There’s a pub in Glastonbury called The King Arthur. What else. I’m no longer in Asheville or upstate New York, though both locations are rich with their own history, no claims are laid regarding Kings, thrones, and magical elixirs. They have a new Thursday night offering which I just attended in their ‘Grow’ room–a live streaming room for music, maybe comedy I’m not sure, but will no doubt be home for many creative happenings. I walked from my house at the top end of the High Street down to the pub for what I thought was an 8pm show, a Welsh singer songwriter with his guitar, voice and lyrics. I arrive, far from show time as it starts at 9 so I walk up to the bar—something I’ve rarely done in the last 20 years. I order a drink. Adventurer that I am, I order something that mixes whiskey and local ginger wine for a sweet fire foot stomping brew. I’m soon joined by a tall young man of slight build with massive amounts of curly hair all flowing about his face and shoulders. He’s had multiple rounds of local cider and begins to count off to me just how many that would be. Still counting after several minutes I don’t walk away because it seems like he’s a really nice chap underneath the brew. I ask him where it is he’s working the next day as he’s mentioned once, that he needs to get up early. He’s the main cook at a café in town. “Soup. I made SOUP today! “ I ask what kind. “MUSHRRRRrrrrrOOOOm!” “Is it a cream base?” I ask because I’m vegetarian and I want to know these things. “NO! VEGan.” So a delightful conversation almost ensued but his words kept trailing off and I called Vicki who I thought might join me at some point in the evening and now seemed a good time to find out. “Yeah, sure, we’ll come down.” I go into the grow room, have a seat next to the pulpit because what else would be in the live music section of a pub in Glastonbury but a pulpit. With a soundman in it. Apparently pulpits make great soundboards so I was well situated for the evening’s sonic events. A young woman sat down next to me as I was at a large table, and she was alone. She’s been travelling in her van for over a year now, loves Glastonbury and has been here several weeks volunteering at a local low impact living house, but is now looking for work. I see Vicki walk past, then John her partner stops beside me and calls for Vicki to come back; Vicki well on her way through the main section of the room, tosses her enormously thick hair over her shoulder and smiles. There are two people here now with enough hair to donate that I eye with envy as mine appears to be falling out. I digress. Vicki sits next to me. We chat a bit about nothing in particular– how nice the room looks and “…isn’t that a pulpit?” “Paul! Are you preaching the sermon tonight?” “I could, but I got none with me. Did you bring one?” Vicki writes Normal For Glastonbury, a popular, informative and entertaining blog about the town, its quirks, visitors, natives, and Vicki seems to be a bit of a town chronicler for Glastonbury. Closer to performance time now, I’m ready for music and Bob Gallie brings it on with his Welsh-but-I-thought-it-was-Scottish accent, dreads, and red Martin (I think) guitar.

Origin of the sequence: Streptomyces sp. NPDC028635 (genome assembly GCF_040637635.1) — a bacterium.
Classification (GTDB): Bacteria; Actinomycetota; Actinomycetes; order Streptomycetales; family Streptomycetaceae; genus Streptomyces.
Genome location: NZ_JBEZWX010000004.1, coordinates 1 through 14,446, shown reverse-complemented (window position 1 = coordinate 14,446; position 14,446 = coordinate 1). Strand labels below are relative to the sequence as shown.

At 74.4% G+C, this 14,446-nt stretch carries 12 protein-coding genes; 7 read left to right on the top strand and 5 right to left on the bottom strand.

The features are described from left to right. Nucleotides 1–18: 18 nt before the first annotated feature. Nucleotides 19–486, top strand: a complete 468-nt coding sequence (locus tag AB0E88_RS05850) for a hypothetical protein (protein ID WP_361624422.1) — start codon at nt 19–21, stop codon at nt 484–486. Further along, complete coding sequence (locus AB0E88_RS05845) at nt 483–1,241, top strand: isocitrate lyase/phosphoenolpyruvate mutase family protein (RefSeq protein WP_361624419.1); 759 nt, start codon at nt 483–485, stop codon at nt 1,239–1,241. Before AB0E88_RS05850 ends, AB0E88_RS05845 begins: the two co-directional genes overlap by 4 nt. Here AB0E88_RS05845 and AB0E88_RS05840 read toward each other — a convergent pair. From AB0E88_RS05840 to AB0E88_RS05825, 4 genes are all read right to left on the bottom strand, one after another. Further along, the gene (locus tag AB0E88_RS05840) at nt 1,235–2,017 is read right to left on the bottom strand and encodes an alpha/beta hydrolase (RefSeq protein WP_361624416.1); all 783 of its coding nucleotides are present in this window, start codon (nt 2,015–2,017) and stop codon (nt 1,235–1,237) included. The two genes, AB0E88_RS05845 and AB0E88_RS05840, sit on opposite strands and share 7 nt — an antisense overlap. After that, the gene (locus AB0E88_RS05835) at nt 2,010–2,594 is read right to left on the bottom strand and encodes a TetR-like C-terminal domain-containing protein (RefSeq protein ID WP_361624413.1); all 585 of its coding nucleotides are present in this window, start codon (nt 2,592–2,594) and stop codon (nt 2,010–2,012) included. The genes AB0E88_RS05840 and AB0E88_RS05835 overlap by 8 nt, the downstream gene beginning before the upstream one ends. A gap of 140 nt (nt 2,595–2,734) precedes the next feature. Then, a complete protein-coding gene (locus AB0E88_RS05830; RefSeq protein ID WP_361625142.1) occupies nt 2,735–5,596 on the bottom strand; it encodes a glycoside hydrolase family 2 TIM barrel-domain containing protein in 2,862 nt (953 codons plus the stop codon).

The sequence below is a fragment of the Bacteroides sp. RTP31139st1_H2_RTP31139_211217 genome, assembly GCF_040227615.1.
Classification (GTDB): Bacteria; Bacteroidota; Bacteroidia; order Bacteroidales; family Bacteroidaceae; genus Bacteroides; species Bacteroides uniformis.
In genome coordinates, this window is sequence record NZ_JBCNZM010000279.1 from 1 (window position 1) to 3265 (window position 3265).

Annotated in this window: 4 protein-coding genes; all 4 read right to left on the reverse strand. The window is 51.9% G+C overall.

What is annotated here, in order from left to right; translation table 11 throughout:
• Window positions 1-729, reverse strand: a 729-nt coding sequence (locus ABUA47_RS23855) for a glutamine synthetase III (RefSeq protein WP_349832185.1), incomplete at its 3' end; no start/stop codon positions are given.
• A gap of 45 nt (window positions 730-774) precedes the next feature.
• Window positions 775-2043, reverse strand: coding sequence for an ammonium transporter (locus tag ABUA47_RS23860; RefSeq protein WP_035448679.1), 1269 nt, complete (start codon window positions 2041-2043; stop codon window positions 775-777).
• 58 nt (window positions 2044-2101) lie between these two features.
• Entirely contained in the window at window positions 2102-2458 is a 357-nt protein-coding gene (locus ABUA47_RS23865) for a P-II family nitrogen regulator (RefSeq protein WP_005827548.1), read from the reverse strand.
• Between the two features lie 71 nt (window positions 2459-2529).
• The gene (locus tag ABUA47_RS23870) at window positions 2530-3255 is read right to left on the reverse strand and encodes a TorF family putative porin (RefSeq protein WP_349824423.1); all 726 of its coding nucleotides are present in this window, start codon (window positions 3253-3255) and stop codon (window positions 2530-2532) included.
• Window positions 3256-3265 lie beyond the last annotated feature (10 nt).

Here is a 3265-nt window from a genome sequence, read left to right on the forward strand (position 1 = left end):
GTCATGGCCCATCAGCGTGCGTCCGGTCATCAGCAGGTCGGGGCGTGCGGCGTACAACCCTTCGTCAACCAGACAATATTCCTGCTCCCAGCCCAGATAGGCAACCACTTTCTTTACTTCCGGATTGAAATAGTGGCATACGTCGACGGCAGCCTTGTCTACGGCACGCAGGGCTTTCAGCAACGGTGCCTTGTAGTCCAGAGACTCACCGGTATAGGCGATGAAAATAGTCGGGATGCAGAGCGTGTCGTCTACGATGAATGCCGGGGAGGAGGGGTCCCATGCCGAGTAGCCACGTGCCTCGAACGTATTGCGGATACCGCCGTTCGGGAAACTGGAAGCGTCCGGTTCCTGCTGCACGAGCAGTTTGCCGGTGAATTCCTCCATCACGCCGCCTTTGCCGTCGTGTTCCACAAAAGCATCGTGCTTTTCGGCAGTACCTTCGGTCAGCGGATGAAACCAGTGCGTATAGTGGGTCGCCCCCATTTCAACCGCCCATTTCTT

(You can watch the performance on this Facebook Live archived video.)
Several songs in, it’s apparent Bob Gallie knows how to craft his song; simple in structure and melody and very strong on lyric as storytelling. Vicki and I lean over occasionally sharing observations about the music, the room, the wild haired young man still drinking too much, who turns out to be an old housemate of Vicki’s. “He used to love wearing dresses.” she says. “He’s not gay, he just likes dresses. And he’d change outfits 5 times in a night if there were people visiting. He also knows how to use every utensil in the kitchen just to prepare one meal.” Time passes, we’re almost through the second set, I’m looking at the door feeling like my time has come to move on. Vicki leans over and says “So did Elvis stop by your house for tea or what?” I spit the remaining whiskey I’d just taken my last sip of out across the table and into the air. It being a pub, I don’t think anyone noticed. The last song almost over, I tell her I’m about to walk home. Another minute or two passes “You just don’t want to answer my question do you.” I stay seated until the song’s end and stand up to make my way back up the High Street to my Bove Town Road garden-terrace home that faces the south and has a wonderful location for growing vegetables this summer. Elvis never stopped by my house when I was young, but I did name one of my dogs after him, and he recorded one of my father’s songs. My father once told me “There’s only one person in this world I’d never follow on stage and that’s Elvis–I did once in the 50’s, and there’s a reason they call him the king”.
Kudos to a couple of kings from a queen on the Isle of the Dead. May they both be a song in the galaxy tonight.